The Italian Social Republic, in Goldberg’s view, proved itself to be successful at “advancing socialist causes” (Goldberg, 2021). Italy’s citizenry even maintained support for Mussolini, “with large crowds greeting him to support the new republic” (Goldberg, 2021). The support is not surprising when acknowledging that the implementation of corporatism and socialist economics allowed for the creation of an overall healthier environment for the Italian people.

One criticism of American economic policy today is that corporations are allowed to profit off business practices that directly harm the environment we occupy, whether it be by poisoning nature itself, or poisoning the minds of the people through extensive advertisements that appeal to their base desires: appetite and sexual desires. This environment that we have now, with fast food chains around every block, with pornography made to be available on demand, did not exist under the socialist nationalist model that existed in Italy under Mussolini. Not only were base desires not exploited for the profit of capital, but the well-being of the people was the focus of the economy. In short, when they worked for the economy, the economy worked for them, and not against them. When considering a socialist economic model to sustain the needs of Americans, it is appropriate to believe we ought to consider borrowing Italy’s idea of economic corporatism and socialism so that we may properly establish an environment that is environmentally friendly and healthy and promotes the well-being of one’s own health. That, precisely, is a lesson we must learn from Italy when constructing this new sustainable economic plan for America.

Stalinism Versus Traditional Marxism

The Communist Party of Russia would, in time, partially abandon the socialism of Marx, which we know to be internationalist, and replace it with a socialist nationalism. It is well-known that Joseph Stalin is responsible for the Holodomor famine, and various other murders that were deliberate; such things are rightfully condemned. Despite this, it is undeniable that when Stalin governed the citizenry that he deemed not traitorous, he did a decent job sustaining an economy, especially under the difficult circumstances of the Cold War, threats of American or pro-liberal espionage, and being cut off from trade with the “free world.” His governance set Russia on a path of “socialism in one country” (Michigan State University, 2015), countering the international socialism of Trotsky and the “left opposition” (Michigan State University, 2015), and he brought the Russian people to a state of economic sustainability and cultural stability (Mandell, 1946). Author Dr. Kerry Bolton asserts that “the USA has long been the center of ‘world revolution’, and continues to be so, while Stalin pursued the most un-Marxist policy of nationalism and imperialism… Stalinism therefore constitutes a major force for tradition and conservatism in the world, against globalization, while the USA maintains its mission as a center of contagion that spreads throughout the world” (Bolton, 2017).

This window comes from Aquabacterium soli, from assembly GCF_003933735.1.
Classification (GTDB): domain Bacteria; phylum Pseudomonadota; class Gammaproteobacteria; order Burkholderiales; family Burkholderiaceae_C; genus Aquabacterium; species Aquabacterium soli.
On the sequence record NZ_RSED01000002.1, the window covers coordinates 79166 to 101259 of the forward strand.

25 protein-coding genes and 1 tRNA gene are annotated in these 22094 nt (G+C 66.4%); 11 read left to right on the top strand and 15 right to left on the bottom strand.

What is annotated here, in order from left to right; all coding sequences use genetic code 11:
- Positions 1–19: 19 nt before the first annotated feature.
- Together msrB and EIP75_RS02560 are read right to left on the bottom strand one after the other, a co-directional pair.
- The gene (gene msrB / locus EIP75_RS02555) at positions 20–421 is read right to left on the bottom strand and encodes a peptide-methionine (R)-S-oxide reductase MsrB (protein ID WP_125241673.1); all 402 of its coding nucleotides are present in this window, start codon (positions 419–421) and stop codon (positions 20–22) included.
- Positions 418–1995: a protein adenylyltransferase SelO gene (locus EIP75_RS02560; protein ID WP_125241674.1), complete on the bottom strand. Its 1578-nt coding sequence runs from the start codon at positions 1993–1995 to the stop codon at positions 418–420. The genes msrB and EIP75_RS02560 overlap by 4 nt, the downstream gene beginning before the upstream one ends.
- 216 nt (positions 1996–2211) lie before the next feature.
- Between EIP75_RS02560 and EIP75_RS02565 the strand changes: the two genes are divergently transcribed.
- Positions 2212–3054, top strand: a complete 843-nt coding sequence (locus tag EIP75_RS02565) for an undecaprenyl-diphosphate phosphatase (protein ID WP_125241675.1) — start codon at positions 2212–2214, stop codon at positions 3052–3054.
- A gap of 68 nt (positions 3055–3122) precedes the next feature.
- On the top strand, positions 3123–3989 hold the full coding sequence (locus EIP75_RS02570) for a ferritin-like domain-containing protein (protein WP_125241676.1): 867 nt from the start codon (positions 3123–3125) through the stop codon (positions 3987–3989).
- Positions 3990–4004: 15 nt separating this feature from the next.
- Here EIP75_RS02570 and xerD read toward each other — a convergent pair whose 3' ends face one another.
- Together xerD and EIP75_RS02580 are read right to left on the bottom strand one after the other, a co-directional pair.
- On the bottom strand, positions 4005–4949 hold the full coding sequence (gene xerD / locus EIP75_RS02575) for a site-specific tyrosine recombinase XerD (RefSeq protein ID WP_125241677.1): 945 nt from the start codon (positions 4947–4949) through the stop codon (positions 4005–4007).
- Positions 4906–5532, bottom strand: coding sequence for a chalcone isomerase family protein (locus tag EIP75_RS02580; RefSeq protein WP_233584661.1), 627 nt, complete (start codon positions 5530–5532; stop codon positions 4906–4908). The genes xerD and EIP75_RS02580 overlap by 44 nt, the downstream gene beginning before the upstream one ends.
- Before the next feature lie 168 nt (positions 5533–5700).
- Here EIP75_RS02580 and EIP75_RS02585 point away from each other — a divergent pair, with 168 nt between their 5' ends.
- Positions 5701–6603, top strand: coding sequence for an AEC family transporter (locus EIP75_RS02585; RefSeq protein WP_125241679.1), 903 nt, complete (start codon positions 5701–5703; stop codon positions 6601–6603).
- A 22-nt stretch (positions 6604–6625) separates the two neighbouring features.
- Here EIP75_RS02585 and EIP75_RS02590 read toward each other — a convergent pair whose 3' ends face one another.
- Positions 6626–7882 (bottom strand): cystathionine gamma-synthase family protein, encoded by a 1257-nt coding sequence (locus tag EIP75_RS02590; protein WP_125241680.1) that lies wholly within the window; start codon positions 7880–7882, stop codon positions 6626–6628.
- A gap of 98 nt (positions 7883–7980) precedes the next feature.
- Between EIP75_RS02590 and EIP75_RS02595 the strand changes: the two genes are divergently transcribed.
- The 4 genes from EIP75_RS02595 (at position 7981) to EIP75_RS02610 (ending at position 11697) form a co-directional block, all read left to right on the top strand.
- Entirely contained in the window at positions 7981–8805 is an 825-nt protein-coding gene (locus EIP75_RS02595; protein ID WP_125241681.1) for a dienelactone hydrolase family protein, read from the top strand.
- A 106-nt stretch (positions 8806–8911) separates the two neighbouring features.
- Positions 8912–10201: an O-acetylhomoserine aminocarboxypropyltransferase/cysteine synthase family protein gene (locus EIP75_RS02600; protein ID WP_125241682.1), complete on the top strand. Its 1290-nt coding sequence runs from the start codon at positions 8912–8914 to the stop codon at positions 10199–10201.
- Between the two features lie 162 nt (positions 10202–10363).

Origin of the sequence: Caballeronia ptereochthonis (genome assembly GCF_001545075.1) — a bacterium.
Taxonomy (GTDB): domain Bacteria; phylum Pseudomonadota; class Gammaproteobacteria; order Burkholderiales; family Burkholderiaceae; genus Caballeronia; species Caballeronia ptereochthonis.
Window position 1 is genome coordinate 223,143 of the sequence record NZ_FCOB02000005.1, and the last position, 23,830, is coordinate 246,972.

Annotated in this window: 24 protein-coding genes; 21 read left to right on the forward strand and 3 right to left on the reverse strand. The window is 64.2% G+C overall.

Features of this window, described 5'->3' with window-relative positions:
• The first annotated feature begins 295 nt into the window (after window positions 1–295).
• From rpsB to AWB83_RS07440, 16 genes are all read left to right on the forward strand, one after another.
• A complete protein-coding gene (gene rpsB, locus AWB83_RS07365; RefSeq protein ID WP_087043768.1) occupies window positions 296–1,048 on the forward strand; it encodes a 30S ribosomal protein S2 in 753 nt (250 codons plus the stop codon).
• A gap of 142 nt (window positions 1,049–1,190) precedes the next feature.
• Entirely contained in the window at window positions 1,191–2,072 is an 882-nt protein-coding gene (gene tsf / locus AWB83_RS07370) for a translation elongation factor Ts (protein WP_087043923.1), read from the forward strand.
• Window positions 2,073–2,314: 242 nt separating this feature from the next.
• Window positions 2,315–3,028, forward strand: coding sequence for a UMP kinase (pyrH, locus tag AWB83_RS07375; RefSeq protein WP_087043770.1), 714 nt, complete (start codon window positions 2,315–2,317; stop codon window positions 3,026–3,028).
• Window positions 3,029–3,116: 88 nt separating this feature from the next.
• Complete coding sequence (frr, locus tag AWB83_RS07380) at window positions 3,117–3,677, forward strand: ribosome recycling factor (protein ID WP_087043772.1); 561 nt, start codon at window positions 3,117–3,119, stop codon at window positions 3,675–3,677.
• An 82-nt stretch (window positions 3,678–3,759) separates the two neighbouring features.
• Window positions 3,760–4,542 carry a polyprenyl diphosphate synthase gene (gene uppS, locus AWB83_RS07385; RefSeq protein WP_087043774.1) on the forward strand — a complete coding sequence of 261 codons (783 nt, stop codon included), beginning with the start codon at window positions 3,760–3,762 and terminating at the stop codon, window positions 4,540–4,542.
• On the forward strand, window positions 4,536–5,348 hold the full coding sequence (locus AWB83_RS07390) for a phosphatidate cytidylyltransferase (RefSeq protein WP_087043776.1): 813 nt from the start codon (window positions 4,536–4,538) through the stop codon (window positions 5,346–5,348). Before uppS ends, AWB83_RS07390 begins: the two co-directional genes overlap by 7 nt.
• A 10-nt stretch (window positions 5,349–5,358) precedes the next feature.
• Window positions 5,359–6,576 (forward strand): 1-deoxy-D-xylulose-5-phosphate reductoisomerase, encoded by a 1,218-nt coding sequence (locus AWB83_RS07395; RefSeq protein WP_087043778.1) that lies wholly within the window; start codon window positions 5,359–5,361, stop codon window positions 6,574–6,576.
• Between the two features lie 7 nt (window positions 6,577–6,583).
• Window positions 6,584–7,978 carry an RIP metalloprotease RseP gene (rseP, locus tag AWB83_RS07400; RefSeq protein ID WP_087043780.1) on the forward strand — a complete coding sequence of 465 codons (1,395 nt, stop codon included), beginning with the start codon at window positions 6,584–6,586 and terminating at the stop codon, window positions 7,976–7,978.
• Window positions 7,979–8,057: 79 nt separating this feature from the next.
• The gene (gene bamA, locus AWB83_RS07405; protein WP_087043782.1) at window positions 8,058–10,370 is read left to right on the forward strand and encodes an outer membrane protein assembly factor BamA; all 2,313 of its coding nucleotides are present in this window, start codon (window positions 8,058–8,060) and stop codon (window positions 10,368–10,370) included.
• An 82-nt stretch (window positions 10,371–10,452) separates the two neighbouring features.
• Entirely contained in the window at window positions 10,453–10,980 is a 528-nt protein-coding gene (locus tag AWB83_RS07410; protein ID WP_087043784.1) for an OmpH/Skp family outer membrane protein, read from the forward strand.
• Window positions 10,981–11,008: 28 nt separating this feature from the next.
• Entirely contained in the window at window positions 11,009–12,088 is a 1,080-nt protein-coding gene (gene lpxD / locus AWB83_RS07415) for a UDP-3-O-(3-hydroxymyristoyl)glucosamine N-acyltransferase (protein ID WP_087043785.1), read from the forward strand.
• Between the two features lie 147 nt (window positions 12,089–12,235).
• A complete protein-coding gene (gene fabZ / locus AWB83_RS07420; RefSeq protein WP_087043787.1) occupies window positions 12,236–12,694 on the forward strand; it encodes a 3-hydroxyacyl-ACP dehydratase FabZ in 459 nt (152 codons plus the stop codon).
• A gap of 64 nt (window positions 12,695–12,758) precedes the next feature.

Dr. Bolton, in his book Stalin: The Enduring Legacy, points out that in the early days of Stalin’s reign of power, many from the German right-wing thought that the Soviet Union would “transcend Marxism and become a nationalist state”, paving the road for a potential alliance with National Socialist Germany (Bolton, 2017). Even after World War II, when America lost its alliance with Russia and “sought German assistance against the USSR in the Cold War”, right-wing German veterans who had just fought against Soviets “refused to do so again under American direction” (Bolton, 2017). The new Socialist Reich Party, which was compromised of surviving members of Hitler’s NSDAP, considered America to be more dangerous for influencing world politics more so than Stalin’s party (Bolton, 2017). Even a large section of the American right-wing believed that the USSR was “[transcending] Marxism in favor of cultural and political health, recognizing that their own country was the real center of international subversion and revolution” (Bolton, 2017).

How can it be the case that Stalin’s Russia was economically anti-Marxist? And how could they have possibly benefitted from this? Stalin maintained that the direction of Russia would be that of “Marxism-Leninism” (Stalin, 1952), which is a breakaway from what one might call “orthodox” Marxism (Lenin, 1917). This ideology is explained properly in Vladimir Lenin’s “State and Revolution”, which asserts that the maintaining of a state is necessary in bringing about a dictatorship of the “proletariat” or working class (Lenin, 1917). This idea of dictatorship may just be the single thing about Stalin’s political platform that was Marxist.

While not admitting that fascist-like policies would pave the way for a sustainable economy in the USSR, Stalin did enact such policies, which can easily be found on record. Professor W. Mandell’s A Guide to the Soviet Union contains statements from Stalin’s amendments to the Russian constitution; Article 4 reads, “The socialist system of economy and the socialist ownership of the means and instruments of production, firmly established [because of] the abolition of the capitalist system of economy, the abrogation of private ownership of the means and instruments of production and the abolition of the exploitation of man by man, constitute the economic foundation of the USSR” (Mandell, 1946). Article 5 states, “Socialist property in the USSR exists either in the form of state property (the possession of the whole people) or in the form of cooperative and collective-farm property (property of a collective farm or property of a cooperative association)” (Mandell, 1946).

Article 5 mentioning the importance of state property being “possession of the whole people” is directly compatible with Gentile’s socialism. And the “form of cooperative and collective-farm property” or “property of a cooperative association” is yet another link to fascism when considering the association of cooperative groups in Mussolini’s Italy under the corporatist economic plan.